The Italian Supreme Court has officially confirmed in two new legal decisions that trusts are entitled to tax relief under Italy’s double tax conventions, regardless of any specific provision for them. The Supreme Court’s judgments represent an important recognition of trusts in Italy.
The two decisions (which are identical but referring to different tax years) involve National Westminster Bank PLC (‘NatWest’) in its capacity as trustee of the Baring Global Growth Trust. NatWest, at the end of the 1990s, invested in shares in Italian companies whose dividends (received between 1995-2000) were accounted for and taxed in the UK, producing a tax credit.
In order to avoid the double taxation of the dividends in Italy and in the UK, NatWest requested that the Italian tax authorities reimburse the tax credit in accordance with the Italy-UK double tax convention, which states: “A resident of the United Kingdom who receives dividends from a company which is a resident of Italy shall[…] be entitled, if he is the beneficial owner of the dividends, to the tax credit in respect thereof to which an individual resident in Italy would have been entitled had he received those dividends […]” .
Despite having granted a partial reimbursement (in relation to the tax years 1995-1997), in 2010 the Italian tax authorities changed their position, claiming that the trustee of a trust cannot be considered to be a ‘person’ as described in the tax convention provisions. This was based on the assumption that there are no regulations in Italian law regarding the role of trustees and, consequently, the concepts of ‘residence’ and ‘beneficial owner’ could not be applied to them.
NatWest appealed this decision in front of the Provincial Tax Court of Pescara in 2011, but the Court ruled in favour of the Italian tax authorities, as did the court of second instance, which dismissed the appeal in 2013. The latter also stated that the claimant (i.e. the trustees) did not provide sufficient evidence to prove they were the beneficial owner of the dividends and that such dividends had already been taxed in the UK.
The decisions of the Supreme Court
The Supreme Court argued that:
- article 3, paragraph 1 of the Italy-UK double tax convention lists general definitions which should be applied to the other provisions of the convention “unless the context otherwise requires”. This allows the treaty states to interpret the general definitions according to the nature of the agreement between them, the development of their legal systems and their economic framework;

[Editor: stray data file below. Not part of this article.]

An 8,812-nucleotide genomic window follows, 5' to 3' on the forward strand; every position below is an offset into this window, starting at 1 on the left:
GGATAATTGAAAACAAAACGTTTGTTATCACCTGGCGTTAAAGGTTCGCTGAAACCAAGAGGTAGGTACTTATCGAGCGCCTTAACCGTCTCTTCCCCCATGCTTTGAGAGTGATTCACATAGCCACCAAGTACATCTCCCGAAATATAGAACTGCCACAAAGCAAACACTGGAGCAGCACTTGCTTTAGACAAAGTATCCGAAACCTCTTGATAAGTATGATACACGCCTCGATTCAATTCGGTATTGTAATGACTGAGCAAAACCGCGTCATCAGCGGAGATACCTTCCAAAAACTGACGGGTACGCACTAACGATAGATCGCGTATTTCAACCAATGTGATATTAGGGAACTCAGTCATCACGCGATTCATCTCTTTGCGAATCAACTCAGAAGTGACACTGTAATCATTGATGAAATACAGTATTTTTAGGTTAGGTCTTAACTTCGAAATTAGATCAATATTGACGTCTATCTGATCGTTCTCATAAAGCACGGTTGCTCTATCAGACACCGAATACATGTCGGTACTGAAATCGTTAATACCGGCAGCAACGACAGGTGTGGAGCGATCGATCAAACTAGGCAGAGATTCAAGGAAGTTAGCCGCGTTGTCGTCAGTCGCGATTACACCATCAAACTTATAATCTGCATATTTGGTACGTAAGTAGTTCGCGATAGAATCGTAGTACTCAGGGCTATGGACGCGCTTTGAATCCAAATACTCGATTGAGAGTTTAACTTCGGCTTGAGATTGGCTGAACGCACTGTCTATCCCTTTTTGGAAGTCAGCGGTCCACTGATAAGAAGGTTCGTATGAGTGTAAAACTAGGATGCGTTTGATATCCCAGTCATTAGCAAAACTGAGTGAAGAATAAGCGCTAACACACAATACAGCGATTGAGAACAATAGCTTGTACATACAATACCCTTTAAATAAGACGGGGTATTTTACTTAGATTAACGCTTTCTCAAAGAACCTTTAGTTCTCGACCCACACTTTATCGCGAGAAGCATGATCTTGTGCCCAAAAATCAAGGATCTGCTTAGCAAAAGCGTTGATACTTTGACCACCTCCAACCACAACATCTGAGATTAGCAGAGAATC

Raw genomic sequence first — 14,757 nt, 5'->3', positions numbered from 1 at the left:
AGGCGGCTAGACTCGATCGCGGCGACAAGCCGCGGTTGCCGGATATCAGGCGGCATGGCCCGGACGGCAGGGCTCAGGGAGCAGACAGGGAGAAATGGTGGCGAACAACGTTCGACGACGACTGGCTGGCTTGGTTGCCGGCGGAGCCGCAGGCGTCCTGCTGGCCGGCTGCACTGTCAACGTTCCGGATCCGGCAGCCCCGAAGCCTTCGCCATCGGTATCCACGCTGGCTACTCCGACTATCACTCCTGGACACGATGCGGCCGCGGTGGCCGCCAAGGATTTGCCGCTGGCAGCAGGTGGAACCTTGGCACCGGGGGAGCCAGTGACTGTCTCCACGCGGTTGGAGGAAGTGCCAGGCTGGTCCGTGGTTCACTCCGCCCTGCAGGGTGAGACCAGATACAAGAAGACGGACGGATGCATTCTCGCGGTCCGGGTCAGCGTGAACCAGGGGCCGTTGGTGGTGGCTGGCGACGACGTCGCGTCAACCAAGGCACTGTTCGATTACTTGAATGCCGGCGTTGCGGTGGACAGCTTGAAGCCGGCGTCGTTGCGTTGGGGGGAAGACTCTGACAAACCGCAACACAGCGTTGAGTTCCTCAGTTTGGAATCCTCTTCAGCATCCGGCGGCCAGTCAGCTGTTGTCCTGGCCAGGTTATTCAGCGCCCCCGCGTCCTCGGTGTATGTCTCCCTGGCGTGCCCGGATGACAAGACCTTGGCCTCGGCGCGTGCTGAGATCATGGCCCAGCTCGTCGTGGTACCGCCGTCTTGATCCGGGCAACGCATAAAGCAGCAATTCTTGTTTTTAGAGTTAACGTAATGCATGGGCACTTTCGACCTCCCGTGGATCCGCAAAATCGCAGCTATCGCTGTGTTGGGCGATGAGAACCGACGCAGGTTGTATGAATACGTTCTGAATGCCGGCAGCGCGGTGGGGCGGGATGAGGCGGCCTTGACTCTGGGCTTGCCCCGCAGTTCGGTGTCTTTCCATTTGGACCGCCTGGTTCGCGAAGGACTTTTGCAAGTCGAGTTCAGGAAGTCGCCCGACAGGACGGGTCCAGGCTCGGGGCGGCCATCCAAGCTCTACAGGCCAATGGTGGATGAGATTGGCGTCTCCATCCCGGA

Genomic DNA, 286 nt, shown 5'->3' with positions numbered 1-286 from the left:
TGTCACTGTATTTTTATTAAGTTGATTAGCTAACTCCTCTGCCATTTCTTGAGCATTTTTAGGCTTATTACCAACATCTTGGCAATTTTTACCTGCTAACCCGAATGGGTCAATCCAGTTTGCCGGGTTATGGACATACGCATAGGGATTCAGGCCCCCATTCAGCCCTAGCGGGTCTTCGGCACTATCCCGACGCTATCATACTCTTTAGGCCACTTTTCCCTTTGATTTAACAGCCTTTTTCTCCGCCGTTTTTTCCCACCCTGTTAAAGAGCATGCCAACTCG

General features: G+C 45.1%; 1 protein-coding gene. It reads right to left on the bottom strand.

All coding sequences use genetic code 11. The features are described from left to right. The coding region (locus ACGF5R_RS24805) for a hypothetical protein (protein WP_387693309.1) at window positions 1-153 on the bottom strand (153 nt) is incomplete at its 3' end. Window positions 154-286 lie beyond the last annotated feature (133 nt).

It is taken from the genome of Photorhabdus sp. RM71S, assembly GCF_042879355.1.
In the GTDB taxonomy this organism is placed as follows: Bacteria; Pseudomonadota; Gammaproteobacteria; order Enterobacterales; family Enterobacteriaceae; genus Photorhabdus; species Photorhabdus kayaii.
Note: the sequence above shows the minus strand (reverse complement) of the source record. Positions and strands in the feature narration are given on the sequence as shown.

- Although the OECD Model Tax Convention on Income and on Capital does not provide a definition of ‘trust’, scholars have demonstrated that an extensive interpretation of the definition of ‘person’ in article 3 includes trusts;
- the definitions in article 3 are only general and non-exhaustive. The Convention can therefore be interpreted in line with new economic and juridical entities/subject that have developed over the years, and that should fall within the definition of ‘person’;
- a trust is a juridical instrument fully recognized in Italy following the 1992 ratification of the Hague Convention (1985) and fully regulated for tax purposes since 2007.
In light of the above, the Supreme Court confirmed that trusts are officially recognized by the Italian legal system and the articles of the Italy-UK double tax convention are therefore also applicable to trusts under the definition of ‘person’.
The conditions for the application of the conventions
Finally, the Supreme Court has also accepted that the structure of a trust is not always the same (frequently varying depending on the country in which it is settled) and, thus, a case-by-case analysis is always required. In order for trusts to benefit from the tax treaty provisions, it is therefore necessary to provide evidence of the trust structure, a description of the powers of the trustees and the presence of identified beneficiaries that enables the identification of the Ultimate Beneficial Owner(s) of the dividends.
The Supreme Court has also clarified that trustees must provide evidence of the fact that the dividends have not only been taken into account in calculating taxable income but that they have been taxed effectively in the other jurisdiction. This can be proved via an ad hoc certificate issued by the tax authorities of the other country.